The first poll of the 2014 gubernatorial election released Wednesday by The MassInc Polling Group shows Democrat Attorney General Martha Coakley in the lead for the November 2014 election for governor.
Coakley, who launched her campaign in September, has 39 percent of the votes, 10 points higher than Republican frontrunner Charlie Baker.
“[The poll] shows us that Martha Coakley right now is in a better position relative to competitor Charlie Baker and the other candidates,” said Richard Parr, research director at MassInc Polling Group. “There are a very high number of people that don’t know right now who they are going to vote for, so that’s a factor.”
Parr said Coakley’s lead is largely due to her high favorability ratings. A total of 53 percent of voters have a positive opinion of Coakley, and 16 percent were undecided. Only 3 percent had never heard of the candidate.
“A large effect right now has to do with the fact that Martha Coakley has much better name recognition, and the people who know her have a favorable opinion of her,” he said. “That’s why she’s matched up better against Charlie Baker.”
While Baker trails Coakley in the polls, his numbers top those of the other four Democratic candidates. He has a 32 percent favorability rating, and a quarter of voters have never heard of him, Parr said.
“Charlie Baker ran for governor in 2010 and then he sort of disappeared a little bit from the political scene,” he said. “These numbers indicate that he’s making an impression with voters. By starting this campaign, he’s putting himself in a good position for 2014.”
Travis Shofner, spokesperson for the Massachusetts Democratic Party, said the results of the poll are a testament to the work that Patrick has done for Massachusetts.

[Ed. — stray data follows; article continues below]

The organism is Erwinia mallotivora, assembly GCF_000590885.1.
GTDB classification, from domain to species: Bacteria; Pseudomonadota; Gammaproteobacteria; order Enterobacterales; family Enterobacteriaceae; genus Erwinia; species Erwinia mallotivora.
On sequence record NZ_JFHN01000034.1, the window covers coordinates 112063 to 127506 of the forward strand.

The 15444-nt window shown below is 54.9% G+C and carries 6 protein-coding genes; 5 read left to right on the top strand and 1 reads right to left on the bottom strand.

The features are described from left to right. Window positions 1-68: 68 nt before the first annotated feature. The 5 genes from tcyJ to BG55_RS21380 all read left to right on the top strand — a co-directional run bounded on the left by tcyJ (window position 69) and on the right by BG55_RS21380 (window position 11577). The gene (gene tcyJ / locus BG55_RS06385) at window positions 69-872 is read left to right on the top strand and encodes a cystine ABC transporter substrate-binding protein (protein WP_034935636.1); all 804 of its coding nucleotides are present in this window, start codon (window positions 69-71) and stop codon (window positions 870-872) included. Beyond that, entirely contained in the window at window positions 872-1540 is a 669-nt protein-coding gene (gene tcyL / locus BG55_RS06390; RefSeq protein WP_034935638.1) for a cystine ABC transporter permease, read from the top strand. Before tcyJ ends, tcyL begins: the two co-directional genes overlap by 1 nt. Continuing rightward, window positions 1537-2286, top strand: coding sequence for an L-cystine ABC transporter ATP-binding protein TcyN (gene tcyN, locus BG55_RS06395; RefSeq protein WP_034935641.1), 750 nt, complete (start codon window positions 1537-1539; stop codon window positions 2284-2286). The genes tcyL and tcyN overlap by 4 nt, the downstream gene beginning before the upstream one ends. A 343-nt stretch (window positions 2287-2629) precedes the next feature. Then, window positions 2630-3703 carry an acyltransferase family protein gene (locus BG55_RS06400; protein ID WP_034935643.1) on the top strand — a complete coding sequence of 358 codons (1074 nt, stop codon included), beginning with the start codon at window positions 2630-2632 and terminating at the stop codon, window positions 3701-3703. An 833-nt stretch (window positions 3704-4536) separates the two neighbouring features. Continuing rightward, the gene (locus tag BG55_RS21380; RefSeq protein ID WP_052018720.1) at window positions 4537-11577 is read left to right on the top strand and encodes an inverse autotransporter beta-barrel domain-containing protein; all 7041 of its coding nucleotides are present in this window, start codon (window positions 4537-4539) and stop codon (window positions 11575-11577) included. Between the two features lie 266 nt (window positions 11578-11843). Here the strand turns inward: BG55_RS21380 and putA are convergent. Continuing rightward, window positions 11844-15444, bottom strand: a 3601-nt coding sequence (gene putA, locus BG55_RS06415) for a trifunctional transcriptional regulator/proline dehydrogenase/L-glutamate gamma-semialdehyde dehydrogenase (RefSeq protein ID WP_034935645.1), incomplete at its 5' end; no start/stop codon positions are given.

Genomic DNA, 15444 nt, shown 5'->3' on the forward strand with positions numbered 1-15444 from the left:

“Voters know that Democrats have the best ideas for moving our economy forward, improving education, creating jobs, investing in transportation and infrastructure and fighting for a stronger middle class,” he said. “Unfortunately, Republican Charlie Baker is trying to turn back the clock and claims that Massachusetts isn’t on the right track. But voters are too smart and won’t be fooled by Charlie.”
Kirsten Hughes, MassGOP chairwoman, said in a Wednesday release the main issues with Coakley and opposing Democratic candidate Steve Grossman are their lack of transparency with their constituents.
“It is alarming that the two public officials in the race for Governor, Coakley and Grossman appear to have the most to hide from voters,” she said. “Coakley failing this simple test of transparency is unfortunately more of the same from the woman who has violated campaign finance laws repeatedly and refused to offer a full explanation or agree to an independent state investigation.”
Parr said numbers will continue to fluctuate over the next nine months before the election and particularly in the five months before the June Democratic convention. Candidates will need to receive at least 15 percent of the delegates’ votes at the convention to move on to the primary.
“For all the candidates, they’re going to want to get their names out there more,” he said. “Even Grossman, who has run for statewide office [and is] the current State Treasurer … 43 percent of voters right now have not heard of him.”
Douglas Kriner, a political science professor at Boston University, said the statistics revealed in the polls are not accurate predictions for election results.
“The further you are from reality, the more it is people are flipping a coin,” he said. “People don’t know much about the race. They’re accurate within the limits of statistical sampling, but as far as predicting what will happen months from now, there’s no reason to think they’ll be accurate. Polls have a very bad history of predicting results far ahead of time.”